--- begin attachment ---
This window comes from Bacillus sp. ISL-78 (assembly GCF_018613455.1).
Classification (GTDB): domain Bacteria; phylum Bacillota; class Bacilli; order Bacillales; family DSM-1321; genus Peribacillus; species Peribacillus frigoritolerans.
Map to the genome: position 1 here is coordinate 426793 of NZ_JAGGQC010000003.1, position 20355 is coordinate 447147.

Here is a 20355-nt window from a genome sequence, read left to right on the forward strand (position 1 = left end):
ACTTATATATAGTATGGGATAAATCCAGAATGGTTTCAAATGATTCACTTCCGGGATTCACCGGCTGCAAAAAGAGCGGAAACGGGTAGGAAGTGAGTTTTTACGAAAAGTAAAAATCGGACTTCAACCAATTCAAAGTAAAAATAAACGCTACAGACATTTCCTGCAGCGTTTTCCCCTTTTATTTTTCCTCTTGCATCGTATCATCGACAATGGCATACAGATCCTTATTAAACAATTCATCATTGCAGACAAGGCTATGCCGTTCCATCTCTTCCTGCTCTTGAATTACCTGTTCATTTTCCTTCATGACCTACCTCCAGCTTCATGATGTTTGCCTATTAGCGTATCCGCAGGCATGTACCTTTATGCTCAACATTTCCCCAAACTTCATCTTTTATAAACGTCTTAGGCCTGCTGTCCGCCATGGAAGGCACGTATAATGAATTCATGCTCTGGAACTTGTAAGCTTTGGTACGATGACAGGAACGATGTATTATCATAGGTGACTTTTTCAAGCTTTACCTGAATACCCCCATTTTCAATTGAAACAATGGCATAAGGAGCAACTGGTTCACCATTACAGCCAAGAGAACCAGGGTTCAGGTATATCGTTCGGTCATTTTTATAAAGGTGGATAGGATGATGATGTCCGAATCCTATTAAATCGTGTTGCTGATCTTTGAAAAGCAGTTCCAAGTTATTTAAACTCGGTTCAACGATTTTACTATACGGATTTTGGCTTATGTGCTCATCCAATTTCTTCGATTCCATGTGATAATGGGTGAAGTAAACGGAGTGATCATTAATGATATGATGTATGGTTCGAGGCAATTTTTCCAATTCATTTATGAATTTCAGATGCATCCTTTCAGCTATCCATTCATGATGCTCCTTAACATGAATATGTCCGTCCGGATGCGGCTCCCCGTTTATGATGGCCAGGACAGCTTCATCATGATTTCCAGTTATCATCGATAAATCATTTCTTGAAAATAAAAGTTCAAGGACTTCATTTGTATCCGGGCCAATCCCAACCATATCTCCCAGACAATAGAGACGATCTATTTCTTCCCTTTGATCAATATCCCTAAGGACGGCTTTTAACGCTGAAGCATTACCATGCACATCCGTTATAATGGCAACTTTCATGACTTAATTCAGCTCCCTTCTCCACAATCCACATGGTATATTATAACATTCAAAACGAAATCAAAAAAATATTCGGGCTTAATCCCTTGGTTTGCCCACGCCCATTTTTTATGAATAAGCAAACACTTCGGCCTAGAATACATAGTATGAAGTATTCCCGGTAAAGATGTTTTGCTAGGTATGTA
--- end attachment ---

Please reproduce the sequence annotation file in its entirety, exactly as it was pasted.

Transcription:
This window comes from Bacillus sp. ISL-78 (assembly GCF_018613455.1).
Classification (GTDB): domain Bacteria; phylum Bacillota; class Bacilli; order Bacillales; family DSM-1321; genus Peribacillus; species Peribacillus frigoritolerans.
Map to the genome: position 1 here is coordinate 426793 of NZ_JAGGQC010000003.1, position 20355 is coordinate 447147.

Here is a 20355-nt window from a genome sequence, read left to right on the forward strand (position 1 = left end):
ACTTATATATAGTATGGGATAAATCCAGAATGGTTTCAAATGATTCACTTCCGGGATTCACCGGCTGCAAAAAGAGCGGAAACGGGTAGGAAGTGAGTTTTTACGAAAAGTAAAAATCGGACTTCAACCAATTCAAAGTAAAAATAAACGCTACAGACATTTCCTGCAGCGTTTTCCCCTTTTATTTTTCCTCTTGCATCGTATCATCGACAATGGCATACAGATCCTTATTAAACAATTCATCATTGCAGACAAGGCTATGCCGTTCCATCTCTTCCTGCTCTTGAATTACCTGTTCATTTTCCTTCATGACCTACCTCCAGCTTCATGATGTTTGCCTATTAGCGTATCCGCAGGCATGTACCTTTATGCTCAACATTTCCCCAAACTTCATCTTTTATAAACGTCTTAGGCCTGCTGTCCGCCATGGAAGGCACGTATAATGAATTCATGCTCTGGAACTTGTAAGCTTTGGTACGATGACAGGAACGATGTATTATCATAGGTGACTTTTTCAAGCTTTACCTGAATACCCCCATTTTCAATTGAAACAATGGCATAAGGAGCAACTGGTTCACCATTACAGCCAAGAGAACCAGGGTTCAGGTATATCGTTCGGTCATTTTTATAAAGGTGGATAGGATGATGATGTCCGAATCCTATTAAATCGTGTTGCTGATCTTTGAAAAGCAGTTCCAAGTTATTTAAACTCGGTTCAACGATTTTACTATACGGATTTTGGCTTATGTGCTCATCCAATTTCTTCGATTCCATGTGATAATGGGTGAAGTAAACGGAGTGATCATTAATGATATGATGTATGGTTCGAGGCAATTTTTCCAATTCATTTATGAATTTCAGATGCATCCTTTCAGCTATCCATTCATGATGCTCCTTAACATGAATATGTCCGTCCGGATGCGGCTCCCCGTTTATGATGGCCAGGACAGCTTCATCATGATTTCCAGTTATCATCGATAAATCATTTCTTGAAAATAAAAGTTCAAGGACTTCATTTGTATCCGGGCCAATCCCAACCATATCTCCCAGACAATAGAGACGATCTATTTCTTCCCTTTGATCAATATCCCTAAGGACGGCTTTTAACGCTGAAGCATTACCATGCACATCCGTTATAATGGCAACTTTCATGACTTAATTCAGCTCCCTTCTCCACAATCCACATGGTATATTATAACATTCAAAACGAAATCAAAAAAATATTCGGGCTTAATCCCTTGGTTTGCCCACGCCCATTTTTTATGAATAAGCAAACACTTCGGCCTAGAATACATAGTATGAAGTATTCCCGGTAAAGATGTTTTGCTAGGTATGTA